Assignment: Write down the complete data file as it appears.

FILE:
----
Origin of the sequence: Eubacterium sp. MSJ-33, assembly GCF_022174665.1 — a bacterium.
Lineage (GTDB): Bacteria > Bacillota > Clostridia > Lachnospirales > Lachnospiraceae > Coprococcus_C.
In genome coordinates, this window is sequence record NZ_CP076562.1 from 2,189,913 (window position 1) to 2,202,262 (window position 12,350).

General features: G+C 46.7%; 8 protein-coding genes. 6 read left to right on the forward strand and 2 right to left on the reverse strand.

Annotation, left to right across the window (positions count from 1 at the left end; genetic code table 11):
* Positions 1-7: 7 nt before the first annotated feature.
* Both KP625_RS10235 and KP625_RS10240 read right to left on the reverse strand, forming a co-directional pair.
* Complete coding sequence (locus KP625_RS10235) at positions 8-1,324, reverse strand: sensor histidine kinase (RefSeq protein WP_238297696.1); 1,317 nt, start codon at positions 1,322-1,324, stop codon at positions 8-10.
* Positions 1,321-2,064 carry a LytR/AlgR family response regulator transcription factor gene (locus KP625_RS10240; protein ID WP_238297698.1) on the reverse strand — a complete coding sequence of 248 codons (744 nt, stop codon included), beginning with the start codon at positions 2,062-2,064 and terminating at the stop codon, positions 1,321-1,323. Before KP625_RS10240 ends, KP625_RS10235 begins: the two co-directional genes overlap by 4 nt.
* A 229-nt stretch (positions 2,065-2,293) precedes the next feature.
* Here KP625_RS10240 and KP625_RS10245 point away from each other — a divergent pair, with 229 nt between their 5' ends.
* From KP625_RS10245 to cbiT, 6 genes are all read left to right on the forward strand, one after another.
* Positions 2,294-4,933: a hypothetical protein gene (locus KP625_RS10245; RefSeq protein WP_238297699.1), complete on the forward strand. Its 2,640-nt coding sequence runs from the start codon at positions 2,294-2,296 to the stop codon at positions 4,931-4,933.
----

Origin of the sequence: Eubacterium sp. MSJ-33, assembly GCF_022174665.1 — a bacterium.
Lineage (GTDB): Bacteria > Bacillota > Clostridia > Lachnospirales > Lachnospiraceae > Coprococcus_C.
In genome coordinates, this window is sequence record NZ_CP076562.1 from 2,189,913 (window position 1) to 2,202,262 (window position 12,350).

General features: G+C 46.7%; 8 protein-coding genes. 6 read left to right on the forward strand and 2 right to left on the reverse strand.

Annotation, left to right across the window (positions count from 1 at the left end; genetic code table 11):
* Positions 1-7: 7 nt before the first annotated feature.
* Both KP625_RS10235 and KP625_RS10240 read right to left on the reverse strand, forming a co-directional pair.
* Complete coding sequence (locus KP625_RS10235) at positions 8-1,324, reverse strand: sensor histidine kinase (RefSeq protein WP_238297696.1); 1,317 nt, start codon at positions 1,322-1,324, stop codon at positions 8-10.
* Positions 1,321-2,064 carry a LytR/AlgR family response regulator transcription factor gene (locus KP625_RS10240; protein ID WP_238297698.1) on the reverse strand — a complete coding sequence of 248 codons (744 nt, stop codon included), beginning with the start codon at positions 2,062-2,064 and terminating at the stop codon, positions 1,321-1,323. Before KP625_RS10240 ends, KP625_RS10235 begins: the two co-directional genes overlap by 4 nt.
* A 229-nt stretch (positions 2,065-2,293) precedes the next feature.
* Here KP625_RS10240 and KP625_RS10245 point away from each other — a divergent pair, with 229 nt between their 5' ends.
* From KP625_RS10245 to cbiT, 6 genes are all read left to right on the forward strand, one after another.
* Positions 2,294-4,933: a hypothetical protein gene (locus KP625_RS10245; RefSeq protein WP_238297699.1), complete on the forward strand. Its 2,640-nt coding sequence runs from the start codon at positions 2,294-2,296 to the stop codon at positions 4,931-4,933.